Recently, while enjoying a glass of 2005 Stag’s Leap Cabernet, I spent an abundance of time researching one of my favorite winemakers, Mike “Miljenko” Grgich. Grgich, born in Croatia, is the proprietor and winemaker at Grgich Hills Estate winery in Napa, a place I visited less than two weeks ago as I made my way along the splendid Napa wine trail.
While visiting Grgich Hills, I spoke with his Mike’s daughter, Violet, who told me about a story that was completely unknown to me until I heard it from her and researched it further. Bottle Shock, produced by IPW, is a delightful movie that made its debut in 2008, and it explores the birth of the California wine industry, and particularly the Paris Wine Tasting of 1976, when two California wines defeated French wines in a blind taste test. I broke open the Stag’s Leap Cabernet because it was one of the California wines (1973 vintage) that won at that competition. The other California wine that beat the French was a 1973 Chateau Montelena Chardonnay, and the principal winemaker of that wine was Mike Grgich. As far as I remember, the name of Mike Grgich was never mentioned in the film.
I had noticed the numerous copies of the book Judgment of Paris: California vs. France and the Historic 1976 Paris Tasting That Revolutionized Wine, written by George M. Tabor, in the wine tasting room at Grgich Hills. So I asked, “Why all the books?” His daughter told me that her father was the winemaker responsible for the winning Chardonnay, and that, no, Grgich was not mentioned in the film because he did not agree to the script as it was written. This story on SFGate.com explains things similar to the way it was told to me by Grgich’s daughter.
In an event in the script that Grgich has always said didn’t happen, Jim Barrett discovers one weekend that all of the famous Chardonnay — every bottle — has turned brown. (White wines can appear discolored temporarily when they are bottled with no exposure to oxygen.) Distraught, he takes the entire truckload of it to a local bar manned by Eliza Dushku) for recycling and drives to San Francisco to sign papers to get out of the wine business.
Meanwhile, Bo and Sam (Taylor) visit a UC Davis professor who assures them the wine will turn golden again on its own. They need to call Jim to prevent him from doing anything rash, but there were no cell phones in 1976. And their truck runs out of gas. What to do?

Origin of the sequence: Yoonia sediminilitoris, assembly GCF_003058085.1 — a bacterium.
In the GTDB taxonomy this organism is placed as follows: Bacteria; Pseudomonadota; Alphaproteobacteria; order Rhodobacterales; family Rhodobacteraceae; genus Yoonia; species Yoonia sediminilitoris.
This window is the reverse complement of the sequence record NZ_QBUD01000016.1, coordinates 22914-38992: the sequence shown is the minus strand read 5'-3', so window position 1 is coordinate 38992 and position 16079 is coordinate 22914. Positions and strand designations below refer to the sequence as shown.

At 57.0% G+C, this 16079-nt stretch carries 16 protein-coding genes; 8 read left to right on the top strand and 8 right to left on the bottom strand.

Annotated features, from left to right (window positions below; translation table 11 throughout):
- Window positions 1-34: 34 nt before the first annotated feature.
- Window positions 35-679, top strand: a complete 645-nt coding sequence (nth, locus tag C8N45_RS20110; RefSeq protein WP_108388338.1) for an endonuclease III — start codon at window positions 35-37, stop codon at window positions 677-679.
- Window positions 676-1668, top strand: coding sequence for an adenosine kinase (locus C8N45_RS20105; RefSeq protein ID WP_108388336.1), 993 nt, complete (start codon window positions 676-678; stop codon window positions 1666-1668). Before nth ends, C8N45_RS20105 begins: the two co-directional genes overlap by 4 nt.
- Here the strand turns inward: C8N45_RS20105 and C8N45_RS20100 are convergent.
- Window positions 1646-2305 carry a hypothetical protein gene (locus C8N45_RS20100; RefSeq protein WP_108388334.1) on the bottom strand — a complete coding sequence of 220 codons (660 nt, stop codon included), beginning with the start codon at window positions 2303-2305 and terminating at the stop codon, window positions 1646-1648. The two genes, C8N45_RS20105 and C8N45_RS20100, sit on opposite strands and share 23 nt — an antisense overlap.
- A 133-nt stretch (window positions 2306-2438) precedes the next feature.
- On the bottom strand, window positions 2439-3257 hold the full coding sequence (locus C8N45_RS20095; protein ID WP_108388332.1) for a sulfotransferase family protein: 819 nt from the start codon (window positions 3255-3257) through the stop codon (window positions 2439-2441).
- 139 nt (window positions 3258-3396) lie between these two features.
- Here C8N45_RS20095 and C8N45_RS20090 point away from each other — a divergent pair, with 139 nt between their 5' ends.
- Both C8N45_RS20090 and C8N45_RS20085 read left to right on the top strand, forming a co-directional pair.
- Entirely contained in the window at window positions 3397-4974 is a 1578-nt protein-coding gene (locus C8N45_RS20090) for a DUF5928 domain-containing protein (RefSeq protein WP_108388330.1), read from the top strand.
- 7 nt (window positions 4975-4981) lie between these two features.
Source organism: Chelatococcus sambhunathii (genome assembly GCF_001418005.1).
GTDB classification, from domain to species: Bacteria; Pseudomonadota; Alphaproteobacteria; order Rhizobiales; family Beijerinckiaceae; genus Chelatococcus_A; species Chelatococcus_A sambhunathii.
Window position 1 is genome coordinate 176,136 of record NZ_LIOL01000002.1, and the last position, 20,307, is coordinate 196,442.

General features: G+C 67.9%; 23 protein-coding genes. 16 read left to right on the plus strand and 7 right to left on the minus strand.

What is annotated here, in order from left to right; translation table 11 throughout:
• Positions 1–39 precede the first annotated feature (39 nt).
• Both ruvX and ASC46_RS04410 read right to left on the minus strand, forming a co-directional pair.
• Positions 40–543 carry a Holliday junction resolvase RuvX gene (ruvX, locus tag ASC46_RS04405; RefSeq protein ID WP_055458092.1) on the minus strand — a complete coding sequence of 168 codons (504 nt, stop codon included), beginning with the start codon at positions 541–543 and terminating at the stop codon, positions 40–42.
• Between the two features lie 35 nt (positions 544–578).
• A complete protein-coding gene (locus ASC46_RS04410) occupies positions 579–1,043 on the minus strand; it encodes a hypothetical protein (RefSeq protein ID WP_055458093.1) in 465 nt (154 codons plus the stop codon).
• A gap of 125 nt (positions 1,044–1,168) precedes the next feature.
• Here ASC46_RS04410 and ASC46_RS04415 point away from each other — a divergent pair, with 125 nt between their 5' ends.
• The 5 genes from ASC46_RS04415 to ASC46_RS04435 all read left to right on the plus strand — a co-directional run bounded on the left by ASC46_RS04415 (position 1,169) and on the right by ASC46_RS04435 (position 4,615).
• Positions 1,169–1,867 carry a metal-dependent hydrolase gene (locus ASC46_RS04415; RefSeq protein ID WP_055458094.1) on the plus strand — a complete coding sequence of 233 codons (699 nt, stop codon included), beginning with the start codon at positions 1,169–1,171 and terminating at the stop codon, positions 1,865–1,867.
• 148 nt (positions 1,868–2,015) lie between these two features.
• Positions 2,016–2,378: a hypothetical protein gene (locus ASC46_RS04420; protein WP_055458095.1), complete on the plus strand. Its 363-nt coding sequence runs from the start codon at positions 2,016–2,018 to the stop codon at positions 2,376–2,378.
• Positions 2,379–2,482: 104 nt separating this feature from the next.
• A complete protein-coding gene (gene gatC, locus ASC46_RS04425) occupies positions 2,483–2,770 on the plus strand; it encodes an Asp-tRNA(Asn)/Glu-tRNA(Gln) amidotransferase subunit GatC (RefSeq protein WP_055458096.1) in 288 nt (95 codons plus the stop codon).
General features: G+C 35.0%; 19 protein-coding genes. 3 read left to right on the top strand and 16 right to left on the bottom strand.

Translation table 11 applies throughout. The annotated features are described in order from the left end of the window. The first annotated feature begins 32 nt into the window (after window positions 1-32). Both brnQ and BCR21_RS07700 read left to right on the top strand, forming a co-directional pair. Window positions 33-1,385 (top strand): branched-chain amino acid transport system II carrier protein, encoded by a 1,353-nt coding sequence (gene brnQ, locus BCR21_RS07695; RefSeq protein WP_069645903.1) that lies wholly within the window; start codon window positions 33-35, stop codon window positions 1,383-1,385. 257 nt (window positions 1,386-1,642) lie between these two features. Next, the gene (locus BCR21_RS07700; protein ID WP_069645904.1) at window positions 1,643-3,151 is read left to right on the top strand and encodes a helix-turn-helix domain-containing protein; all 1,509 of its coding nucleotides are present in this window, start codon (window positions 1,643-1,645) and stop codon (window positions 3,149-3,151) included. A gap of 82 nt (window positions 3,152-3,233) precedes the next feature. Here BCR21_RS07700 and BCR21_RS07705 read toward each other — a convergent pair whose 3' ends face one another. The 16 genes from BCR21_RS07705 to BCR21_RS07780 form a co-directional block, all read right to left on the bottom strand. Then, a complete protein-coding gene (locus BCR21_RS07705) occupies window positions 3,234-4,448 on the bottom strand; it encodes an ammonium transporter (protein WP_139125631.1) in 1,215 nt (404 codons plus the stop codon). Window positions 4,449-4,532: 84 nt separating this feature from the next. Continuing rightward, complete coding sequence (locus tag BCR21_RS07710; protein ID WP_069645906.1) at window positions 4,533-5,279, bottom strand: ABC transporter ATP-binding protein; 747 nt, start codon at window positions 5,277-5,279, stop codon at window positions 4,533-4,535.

Sam pulls her top up beside the road, attracting a police officer. When he at first refuses to drive them to a pay phone, she pulls her top up again. Helpless, he gives them a ride while saying, “I don’t know much about Chardonnays, but I once tasted a 1953 Gruaud-Larose which was like God’s nectar. I’d leave my wife in the gutter for another taste of that voluptuous noble fluid with subtle hints of magnificent licorice and cooked ripe black currant.”
At least, that’s what the script says.
“Bottle shock” is a reaction in wine that occurs after bottling when oxygen is absorbed during the bottling process. The wine is “disturbed,” reducing its fruit flavors. However, this typically does not lead to oxidation or spent wine, but in the long run it recovers. It is often referred to as “bottle sickness” because, given time, the wine will recover during the aging process. According to Grgich’s daughter, this event did not occur. Grgich was a professional winemaker, and he knew his wine and understood the concept of bottle shock. After all, Grgich got his start with America’s great post-prohibition winemaker Andre Tchelistcheff, and afterwards he worked with wine superstar Robert Mondavi, who was mentored by Tchelistcheff.
Hollywood, to make a story, wanted to write some good, old-fashioned American idiocy into the film. The movie was fun and enjoyable, but many facts were flat-out wrong or distorted in order to make the script more appealing.
Steve Spurrier (played by Alan Rickman), a Brit living in Paris, was the sommelier and wine shop owner in Paris who set up the blind tasting in order to introduce some fine California wines to the snooty French. Yet Spurrier contends that so much of the script is inaccurate or purely fictitious. In 2007, Spurrier had threatened producers of the film with a lawsuit because of its many misrepresentations. There is an interesting snippet in an article from Dacanter.com about the movie and its made-up script that speaks well to libertarian principles in one paragraph:
Nadine Jolson, a spokeswoman for Bottle Shock, said that the film was about the same historic event, "and nobody owns the rights to that." She said filming would not stop — and added that their script was written in 2004, two years before Taber’s book about the event was finished.
Of course, no one should be able to own an "event" or the right to spin those events in a particular way, nor should they have the power of law to force others to terminate their own interpretations and twist of events. So the script goes on, Hollywood made a pretty entertaining movie, and unfortunately, a great winemaker gets lost in the brouhaha.
Grgich grew up under Communism, and is a man of peace. Grgich’s father was a winemaker, and Grgich has told the story of how his mother switched him from mother’s milk to wine when he was about two-and-a-half years old. Here is a fascinating 10-minute video of this standout individual and extraordinary winemaker.